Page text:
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5 votes

Why is my answer incorrect? (Indexed Sets)

The notation $\bigcup_{X \in \mathcal{P}(\mathbb{N})} X$ does not mean $\{X \mid X \in \mathcal{P}(\mathbb{N})\}$. Rather, it means the union of all $X$ in $\mathcal{P}(\mathbb{N})$. For example, $$\...
Sambo's user avatar
  • 6,713
4 votes

Logically equivalent statements about Set Union

First step: forget for the moment the quantifiers and consider Exportatrion: $(P∧Q)→R$ is equivalent to $P→(Q→R)$. Now we have to take care of the quantifier, using the so-caleld Prenex rules: $ϕ → ∀...
Mauro ALLEGRANZA's user avatar
3 votes

Why is my answer incorrect? (Indexed Sets)

Recall that $X\in\mathcal{P}(\mathbb{N})\iff X\subseteq \mathbb{N}$. So the stuff becomes $$\bigcup_{X\subseteq\mathbb{N}}X$$ which is the union of all subsets of $\mathbb{N}$. This clearly gives $\...
Angae MT's user avatar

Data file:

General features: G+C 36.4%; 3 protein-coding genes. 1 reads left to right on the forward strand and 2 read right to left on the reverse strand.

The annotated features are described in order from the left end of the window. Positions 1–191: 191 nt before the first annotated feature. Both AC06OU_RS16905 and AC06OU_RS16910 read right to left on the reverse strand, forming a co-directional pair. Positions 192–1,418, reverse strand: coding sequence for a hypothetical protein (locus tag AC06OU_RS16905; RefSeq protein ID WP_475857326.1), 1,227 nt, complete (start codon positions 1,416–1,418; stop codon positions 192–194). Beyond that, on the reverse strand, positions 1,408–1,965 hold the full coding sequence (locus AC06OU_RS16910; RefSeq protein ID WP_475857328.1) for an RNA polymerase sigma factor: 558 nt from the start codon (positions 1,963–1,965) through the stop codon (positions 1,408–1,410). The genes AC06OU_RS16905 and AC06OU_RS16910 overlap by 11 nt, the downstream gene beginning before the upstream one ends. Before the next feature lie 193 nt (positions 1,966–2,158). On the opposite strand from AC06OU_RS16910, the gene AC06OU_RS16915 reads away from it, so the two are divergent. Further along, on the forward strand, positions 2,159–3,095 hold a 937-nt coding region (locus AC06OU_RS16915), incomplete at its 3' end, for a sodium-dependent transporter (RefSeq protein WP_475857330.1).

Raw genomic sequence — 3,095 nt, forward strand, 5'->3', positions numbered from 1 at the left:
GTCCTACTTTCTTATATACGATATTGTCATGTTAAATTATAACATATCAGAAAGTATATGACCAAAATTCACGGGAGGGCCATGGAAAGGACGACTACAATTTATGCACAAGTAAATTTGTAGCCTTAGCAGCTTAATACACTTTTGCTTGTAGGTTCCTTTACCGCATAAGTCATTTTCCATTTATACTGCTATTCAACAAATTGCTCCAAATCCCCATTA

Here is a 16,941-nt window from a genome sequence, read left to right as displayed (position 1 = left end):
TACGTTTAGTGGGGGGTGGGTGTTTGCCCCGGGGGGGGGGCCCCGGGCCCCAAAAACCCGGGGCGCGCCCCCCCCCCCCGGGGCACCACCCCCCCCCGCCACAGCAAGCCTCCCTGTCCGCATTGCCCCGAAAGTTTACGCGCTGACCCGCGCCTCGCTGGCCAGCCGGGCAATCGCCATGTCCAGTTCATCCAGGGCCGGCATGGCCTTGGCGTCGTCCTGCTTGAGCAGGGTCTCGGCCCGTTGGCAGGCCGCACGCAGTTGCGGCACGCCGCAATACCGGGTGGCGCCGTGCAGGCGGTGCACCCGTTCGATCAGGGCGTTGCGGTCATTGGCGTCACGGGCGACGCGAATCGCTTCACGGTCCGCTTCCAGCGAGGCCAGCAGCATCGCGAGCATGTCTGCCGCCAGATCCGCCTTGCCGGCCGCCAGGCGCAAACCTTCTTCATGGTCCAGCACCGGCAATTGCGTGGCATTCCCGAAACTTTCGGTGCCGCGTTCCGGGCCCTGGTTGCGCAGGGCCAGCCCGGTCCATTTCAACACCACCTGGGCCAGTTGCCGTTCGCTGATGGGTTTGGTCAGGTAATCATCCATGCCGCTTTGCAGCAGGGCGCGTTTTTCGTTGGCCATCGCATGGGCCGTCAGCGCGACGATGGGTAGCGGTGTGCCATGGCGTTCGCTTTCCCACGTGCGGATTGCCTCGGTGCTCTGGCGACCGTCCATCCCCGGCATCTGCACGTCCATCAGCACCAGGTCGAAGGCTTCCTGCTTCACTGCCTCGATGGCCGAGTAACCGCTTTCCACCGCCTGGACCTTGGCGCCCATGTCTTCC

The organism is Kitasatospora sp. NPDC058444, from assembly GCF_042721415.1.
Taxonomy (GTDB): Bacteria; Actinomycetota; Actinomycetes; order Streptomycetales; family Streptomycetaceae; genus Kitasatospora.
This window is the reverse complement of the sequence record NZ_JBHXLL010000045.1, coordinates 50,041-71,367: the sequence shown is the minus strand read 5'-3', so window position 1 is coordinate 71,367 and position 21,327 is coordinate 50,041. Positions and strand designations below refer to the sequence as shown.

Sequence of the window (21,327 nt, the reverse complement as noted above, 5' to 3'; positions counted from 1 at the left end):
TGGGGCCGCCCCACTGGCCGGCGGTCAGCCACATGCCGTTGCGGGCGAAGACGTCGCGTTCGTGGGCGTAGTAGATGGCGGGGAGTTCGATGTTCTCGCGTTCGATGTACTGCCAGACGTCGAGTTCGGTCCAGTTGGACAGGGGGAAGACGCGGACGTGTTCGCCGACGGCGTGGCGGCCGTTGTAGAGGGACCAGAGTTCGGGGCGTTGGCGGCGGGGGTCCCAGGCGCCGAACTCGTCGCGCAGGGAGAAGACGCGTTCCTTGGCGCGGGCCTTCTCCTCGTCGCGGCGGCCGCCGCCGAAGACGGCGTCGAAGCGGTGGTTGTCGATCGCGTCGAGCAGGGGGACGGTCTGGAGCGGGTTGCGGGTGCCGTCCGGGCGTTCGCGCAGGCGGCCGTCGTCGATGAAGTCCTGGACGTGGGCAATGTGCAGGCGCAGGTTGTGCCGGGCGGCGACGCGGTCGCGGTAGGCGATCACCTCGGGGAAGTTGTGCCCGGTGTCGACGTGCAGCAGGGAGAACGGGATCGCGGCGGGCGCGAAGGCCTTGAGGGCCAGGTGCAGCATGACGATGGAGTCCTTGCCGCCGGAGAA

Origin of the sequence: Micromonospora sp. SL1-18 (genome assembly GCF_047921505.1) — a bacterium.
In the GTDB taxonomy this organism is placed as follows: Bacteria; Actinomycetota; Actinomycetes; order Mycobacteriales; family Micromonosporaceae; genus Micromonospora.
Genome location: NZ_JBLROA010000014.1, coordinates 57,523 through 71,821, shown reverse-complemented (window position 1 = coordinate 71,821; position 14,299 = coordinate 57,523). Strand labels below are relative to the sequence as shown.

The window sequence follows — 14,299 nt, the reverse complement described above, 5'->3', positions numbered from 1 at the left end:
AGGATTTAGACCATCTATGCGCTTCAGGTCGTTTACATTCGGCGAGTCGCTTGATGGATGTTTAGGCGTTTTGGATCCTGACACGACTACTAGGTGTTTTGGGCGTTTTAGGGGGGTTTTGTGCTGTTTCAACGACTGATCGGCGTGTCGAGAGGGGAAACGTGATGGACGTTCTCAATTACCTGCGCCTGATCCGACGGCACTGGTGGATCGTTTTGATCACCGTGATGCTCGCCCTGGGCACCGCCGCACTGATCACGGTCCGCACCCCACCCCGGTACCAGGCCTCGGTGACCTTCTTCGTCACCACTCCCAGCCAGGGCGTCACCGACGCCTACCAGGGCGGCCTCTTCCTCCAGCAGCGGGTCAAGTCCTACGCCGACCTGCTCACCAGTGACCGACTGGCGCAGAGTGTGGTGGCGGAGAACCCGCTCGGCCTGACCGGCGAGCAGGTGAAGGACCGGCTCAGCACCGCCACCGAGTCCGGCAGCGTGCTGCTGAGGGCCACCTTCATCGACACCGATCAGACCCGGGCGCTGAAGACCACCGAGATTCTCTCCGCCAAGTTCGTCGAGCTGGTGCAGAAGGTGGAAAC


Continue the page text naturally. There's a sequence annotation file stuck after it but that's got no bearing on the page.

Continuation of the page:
• 1,335
2 votes

Countable Choice from Finite Sets

The correct order of implications is $$(1)\to(3)\to(2)\to(4).$$ And all of these implications are strict. To note that (3) implies (2), note that every finite set is Dedekind-finite, but not ...
Asaf Karagila's user avatar
  • 397k
1 vote

Cantor's paradox and the universal set

In an edition of the text this appears to be from, “Iterative Conceptions of Set,", this definition appears (emphasis mine): Definition 13. The Naive Comprehension Schema asserts that for every ...
Steve Kass's user avatar
1 vote

Does $\forall x, \exists x$ also needs to be quantified over some sets in zfc subset axiom?

You wrote: "I understand $x \in \cup\cup F$ and $z \in \cup\cup G$, so $\langle x, z\rangle$ exists." You don't need to know $x \in \cup\cup F$ and $z \in \cup\cup G$ to conclude that $\...
Dan Velleman's user avatar
  • 2,901

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